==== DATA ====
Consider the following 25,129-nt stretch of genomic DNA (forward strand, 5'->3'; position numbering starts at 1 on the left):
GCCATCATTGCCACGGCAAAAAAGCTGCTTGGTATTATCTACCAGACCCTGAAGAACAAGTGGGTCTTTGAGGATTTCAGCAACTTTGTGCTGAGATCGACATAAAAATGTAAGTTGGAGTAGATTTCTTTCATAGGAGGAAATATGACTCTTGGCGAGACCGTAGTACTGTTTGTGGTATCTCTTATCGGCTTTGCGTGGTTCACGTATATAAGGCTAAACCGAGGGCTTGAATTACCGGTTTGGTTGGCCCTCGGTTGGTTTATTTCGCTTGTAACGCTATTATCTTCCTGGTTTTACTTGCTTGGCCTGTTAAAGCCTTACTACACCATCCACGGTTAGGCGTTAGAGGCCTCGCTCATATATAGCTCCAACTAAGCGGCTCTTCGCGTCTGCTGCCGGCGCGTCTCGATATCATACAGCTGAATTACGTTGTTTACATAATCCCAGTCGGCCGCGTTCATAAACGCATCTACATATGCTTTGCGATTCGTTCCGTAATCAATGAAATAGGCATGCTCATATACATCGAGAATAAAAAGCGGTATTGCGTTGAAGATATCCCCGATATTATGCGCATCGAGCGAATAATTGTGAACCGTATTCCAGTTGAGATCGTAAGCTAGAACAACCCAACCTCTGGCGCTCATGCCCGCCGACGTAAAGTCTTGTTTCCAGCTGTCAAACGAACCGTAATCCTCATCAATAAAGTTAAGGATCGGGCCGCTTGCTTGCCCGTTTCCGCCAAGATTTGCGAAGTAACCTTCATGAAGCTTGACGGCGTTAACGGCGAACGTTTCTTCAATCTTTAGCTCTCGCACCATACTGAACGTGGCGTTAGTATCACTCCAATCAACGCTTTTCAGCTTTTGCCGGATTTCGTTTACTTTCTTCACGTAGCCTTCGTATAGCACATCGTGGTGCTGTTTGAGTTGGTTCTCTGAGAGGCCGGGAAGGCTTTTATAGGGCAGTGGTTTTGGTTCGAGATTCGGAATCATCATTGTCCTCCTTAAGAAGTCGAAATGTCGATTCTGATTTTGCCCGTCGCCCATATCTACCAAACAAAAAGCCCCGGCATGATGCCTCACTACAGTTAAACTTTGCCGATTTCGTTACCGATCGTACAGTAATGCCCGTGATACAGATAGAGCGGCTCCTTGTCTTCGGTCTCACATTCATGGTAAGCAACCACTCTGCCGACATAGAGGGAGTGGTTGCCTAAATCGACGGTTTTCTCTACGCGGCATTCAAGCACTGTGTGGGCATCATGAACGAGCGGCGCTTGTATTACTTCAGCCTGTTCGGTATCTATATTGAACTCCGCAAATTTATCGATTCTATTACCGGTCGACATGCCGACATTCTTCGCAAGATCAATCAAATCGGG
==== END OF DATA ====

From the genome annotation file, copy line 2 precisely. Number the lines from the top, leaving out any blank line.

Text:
GCCATCATTGCCACGGCAAAAAAGCTGCTTGGTATTATCTACCAGACCCTGAAGAACAAGTGGGTCTTTGAGGATTTCAGCAACTTTGTGCTGAGATCGACATAAAAATGTAAGTTGGAGTAGATTTCTTTCATAGGAGGAAATATGACTCTTGGCGAGACCGTAGTACTGTTTGTGGTATCTCTTATCGGCTTTGCGTGGTTCACGTATATAAGGCTAAACCGAGGGCTTGAATTACCGGTTTGGTTGGCCCTCGGTTGGTTTATTTCGCTTGTAACGCTATTATCTTCCTGGTTTTACTTGCTTGGCCTGTTAAAGCCTTACTACACCATCCACGGTTAGGCGTTAGAGGCCTCGCTCATATATAGCTCCAACTAAGCGGCTCTTCGCGTCTGCTGCCGGCGCGTCTCGATATCATACAGCTGAATTACGTTGTTTACATAATCCCAGTCGGCCGCGTTCATAAACGCATCTACATATGCTTTGCGATTCGTTCCGTAATCAATGAAATAGGCATGCTCATATACATCGAGAATAAAAAGCGGTATTGCGTTGAAGATATCCCCGATATTATGCGCATCGAGCGAATAATTGTGAACCGTATTCCAGTTGAGATCGTAAGCTAGAACAACCCAACCTCTGGCGCTCATGCCCGCCGACGTAAAGTCTTGTTTCCAGCTGTCAAACGAACCGTAATCCTCATCAATAAAGTTAAGGATCGGGCCGCTTGCTTGCCCGTTTCCGCCAAGATTTGCGAAGTAACCTTCATGAAGCTTGACGGCGTTAACGGCGAACGTTTCTTCAATCTTTAGCTCTCGCACCATACTGAACGTGGCGTTAGTATCACTCCAATCAACGCTTTTCAGCTTTTGCCGGATTTCGTTTACTTTCTTCACGTAGCCTTCGTATAGCACATCGTGGTGCTGTTTGAGTTGGTTCTCTGAGAGGCCGGGAAGGCTTTTATAGGGCAGTGGTTTTGGTTCGAGATTCGGAATCATCATTGTCCTCCTTAAGAAGTCGAAATGTCGATTCTGATTTTGCCCGTCGCCCATATCTACCAAACAAAAAGCCCCGGCATGATGCCTCACTACAGTTAAACTTTGCCGATTTCGTTACCGATCGTACAGTAATGCCCGTGATACAGATAGAGCGGCTCCTTGTCTTCGGTCTCACATTCATGGTAAGCAACCACTCTGCCGACATAGAGGGAGTGGTTGCCTAAATCGACGGTTTTCTCTACGCGGCATTCAAGCACTGTGTGGGCATCATGAACGAGCGGCGCTTGTATTACTTCAGCCTGTTCGGTATCTATATTGAACTCCGCAAATTTATCGATTCTATTACCGGTCGACATGCCGACATTCTTCGCAAGATCAATCAAATCGGG